According to the Justice Policy Institute, Hillary Clinton’s anti-crime package (see my earlier post here) “ignores critical research that finds that investments in employment, education, housing and treatment for those who need it is the most effective and fiscally-responsible way to improve public safety.”
JPI issued a press release this morning taking aim at various aspects of Clinton’s plan, notably her proposal to revive her husband’s jobs program for police officers. “The first COPS was found to be costly and ineffective in reducing crime rates and COPS 2.0 is not an improved version of the first one,” says JPI executive director Sheila Bedi. “COPS was only successful in filling our prisons and jails with people who research shows can be better served with treatment, evidence-based practices, and community-based alternatives that also promote public safety.”
“Not only does the Clinton crime plan lack innovation and forward thinking, it ignores all we know about crime prevention. When people are employed, violent crime decreases,” says Lisa Kung, director of the Southern Center for Human Rights. “One in every one hundred Americans is incarcerated. It is clear that Clinton intends to continue a legacy of policies that will keep Americans paying for more police, more prisons and more punitive measures.”
More, from the JPI press release:
Advocates also believe that Clinton’s opposition to the U.S. Sentencing Commission’s decision to make retroactive the changes to sentencing for the thousands of people who had received disproportionately long sentences for crack-cocaine, most of whom are African American, is concerning. Nationwide, from 1995 to 2004, drug abuse violations were the only crime that saw an increase in arrests following the COPS grant. However, a report by JPI release last year, found that while African Americans and whites use and sell drugs at similar rates, African Americans are ten times more likely than whites to be imprisoned for drug offenses mainly due to disparate policing practices, disparate treatment before the courts, mandatory minimum drug sentencing laws, and differences in the availability of drug treatment for African Americans.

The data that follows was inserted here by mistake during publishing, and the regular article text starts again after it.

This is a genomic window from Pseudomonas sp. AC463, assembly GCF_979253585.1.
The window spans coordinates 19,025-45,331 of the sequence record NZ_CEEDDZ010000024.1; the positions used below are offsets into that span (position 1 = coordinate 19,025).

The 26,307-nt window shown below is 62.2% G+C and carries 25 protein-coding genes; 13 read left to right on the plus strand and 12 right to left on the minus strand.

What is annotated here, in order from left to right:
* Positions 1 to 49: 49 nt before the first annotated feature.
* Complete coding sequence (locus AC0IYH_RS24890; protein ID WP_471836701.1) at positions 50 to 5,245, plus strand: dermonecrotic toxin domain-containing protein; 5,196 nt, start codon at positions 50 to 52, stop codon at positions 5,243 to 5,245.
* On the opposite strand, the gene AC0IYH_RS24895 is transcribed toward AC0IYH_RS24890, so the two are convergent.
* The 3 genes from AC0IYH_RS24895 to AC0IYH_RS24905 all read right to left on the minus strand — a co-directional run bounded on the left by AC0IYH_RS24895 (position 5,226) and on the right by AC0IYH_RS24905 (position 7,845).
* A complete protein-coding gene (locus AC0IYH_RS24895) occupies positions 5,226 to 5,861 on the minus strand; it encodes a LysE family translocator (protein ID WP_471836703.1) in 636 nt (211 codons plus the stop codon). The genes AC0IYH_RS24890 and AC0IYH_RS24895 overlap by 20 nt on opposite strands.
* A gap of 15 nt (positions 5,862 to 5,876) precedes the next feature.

According to Families Against Mandatory Minimums, “it would be a cruel injustice to base the crack cocaine reduction on an assessment that these people have suffered under an unjust structure and then deny the benefit of the amendment to the very people whose experiences led the Commission to lower the sentences in the first place.”
“If any of the candidates really wants to do something about crime, then they should invest in policies that increase employment, educational attainment and treatment for people who need it,” says Bedi. “These are proven approaches that reduce crime and recidivism–evidence-based practices, which have undergone rigorous experimental inquiry, and have been shown to have proven public safety benefits.”